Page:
Archive for the ‘nih grant strategies’ Tag

New Webinar: NIH Submission Strategies — Register Now!

You have a cool idea for a research project, now what? The second in my new webinar series addresses NIH Submission Strategies. As a person who works on NIH submissions full time, I know there are certain steps you can take before you write a single word that correlate with better scores and outcomes.

Some of these steps include the following: taking the time to understand the priorities of the stakeholders involved, including reading Appropriations Reports; learning which projects are already in the NIH funding portfolio to ascertain how you might adjust your idea to fit in; identifying multiple ICs (not just an obvious one) and shopping around different versions of your Specific Aims to gauge enthusiasm; building a relationship with the all-important Program Officer, who will help guide questions related to study design, FOA, ESI status, and study section; and understanding the review process and audience before you write.

Your team will invest hundreds of hours in your submission. Why not spend 90 minutes learning some tried-and-true strategies to use before you write that will optimize your chance of success? I probably work on more NIH submissions in a month than you will work on across your entire career. I’ve helped clients land over $200 million in federal funds, and I can help strengthen your submission and improve your grantsmanship as well.

REGISTER FOR ALL 3 WEBINARS AND SAVE!
Bundle with two more webinars and save! Three webinars for $499.

Read about all three webinars, including “Mistakes Commonly Made on NIH Grant Applications” and “How To Write The Specific Aims.”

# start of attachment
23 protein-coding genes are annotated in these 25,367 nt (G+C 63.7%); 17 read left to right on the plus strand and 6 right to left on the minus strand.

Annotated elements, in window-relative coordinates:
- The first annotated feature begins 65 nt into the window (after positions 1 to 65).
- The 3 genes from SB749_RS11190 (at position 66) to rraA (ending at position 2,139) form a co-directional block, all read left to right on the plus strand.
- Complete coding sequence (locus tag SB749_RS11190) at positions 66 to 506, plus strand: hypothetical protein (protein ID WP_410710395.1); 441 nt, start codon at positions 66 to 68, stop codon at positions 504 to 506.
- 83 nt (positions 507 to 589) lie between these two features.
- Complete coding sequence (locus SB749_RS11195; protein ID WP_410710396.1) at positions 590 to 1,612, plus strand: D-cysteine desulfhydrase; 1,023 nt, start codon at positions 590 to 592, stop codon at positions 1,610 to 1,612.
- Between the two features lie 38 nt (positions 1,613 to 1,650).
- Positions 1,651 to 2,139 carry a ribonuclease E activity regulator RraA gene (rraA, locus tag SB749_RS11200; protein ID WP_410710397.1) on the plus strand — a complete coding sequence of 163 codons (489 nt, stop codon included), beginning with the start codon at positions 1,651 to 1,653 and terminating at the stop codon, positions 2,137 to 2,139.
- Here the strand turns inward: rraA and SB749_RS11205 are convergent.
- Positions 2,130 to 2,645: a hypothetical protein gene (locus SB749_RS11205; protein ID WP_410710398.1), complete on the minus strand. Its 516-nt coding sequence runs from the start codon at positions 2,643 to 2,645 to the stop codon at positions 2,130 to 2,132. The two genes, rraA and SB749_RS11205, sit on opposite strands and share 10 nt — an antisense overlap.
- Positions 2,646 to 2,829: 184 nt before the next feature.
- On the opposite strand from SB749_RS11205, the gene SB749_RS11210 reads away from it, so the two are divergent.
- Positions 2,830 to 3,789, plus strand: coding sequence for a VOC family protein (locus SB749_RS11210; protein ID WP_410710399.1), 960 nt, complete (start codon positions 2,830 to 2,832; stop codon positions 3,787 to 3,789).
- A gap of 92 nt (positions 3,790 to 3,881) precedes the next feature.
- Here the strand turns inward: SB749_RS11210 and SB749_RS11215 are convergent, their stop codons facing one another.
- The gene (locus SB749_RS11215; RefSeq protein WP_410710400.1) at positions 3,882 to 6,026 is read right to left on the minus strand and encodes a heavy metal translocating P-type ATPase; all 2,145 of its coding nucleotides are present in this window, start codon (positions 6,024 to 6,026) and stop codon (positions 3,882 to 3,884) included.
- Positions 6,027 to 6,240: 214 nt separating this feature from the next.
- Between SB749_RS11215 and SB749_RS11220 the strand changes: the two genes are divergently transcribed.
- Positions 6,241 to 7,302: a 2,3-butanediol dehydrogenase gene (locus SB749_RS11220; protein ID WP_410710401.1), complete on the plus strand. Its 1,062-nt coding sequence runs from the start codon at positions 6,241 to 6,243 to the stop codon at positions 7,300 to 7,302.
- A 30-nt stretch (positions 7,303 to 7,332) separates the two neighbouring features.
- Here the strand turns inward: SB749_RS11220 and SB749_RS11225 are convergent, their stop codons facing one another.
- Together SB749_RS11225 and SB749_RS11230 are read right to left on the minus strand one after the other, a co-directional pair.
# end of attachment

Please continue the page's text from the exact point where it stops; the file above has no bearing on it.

NIH Submission Strategies

Who: Essential for grantees planning to submit an R01, R21, or R03 in an upcoming cycle, and the senior faculty and administrators who advise them.
When: Wednesday 11 February 2015, 11am-12:30pm EST or
Thursday 19 February 2015, 11am-12:30pm EST
Cost: $199; Or register for all three webinars this month for $499
Takeaways: At the end of this 90-minute session, participants will be able to:

1. Utilize the Reporter website to identify their niche in the funding portfolio
2. Identify likely ICs, POs, and FOAs
3. Write several drafts of their Aims to send to POs
4. Choose the most appropriate IC, FOA, and study section with PO guidance

REGISTER NOW!

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Posted February 5, 2015 by Meg Bouvier in Freelance medical writing, medical grant writing, NIH grantwriting

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NIH Simplifies Policy on Late Applications

NIH might give you a two-week grace period on late applications. For details, see the Notice issued Dec 2014.

Examples of Reasons Why Late Applications Might Be Accepted

  • Death of an immediate family member of the PD/PI (or MPI).
  • Sudden acute severe illness of the PD/PI (MPI) or immediate family member.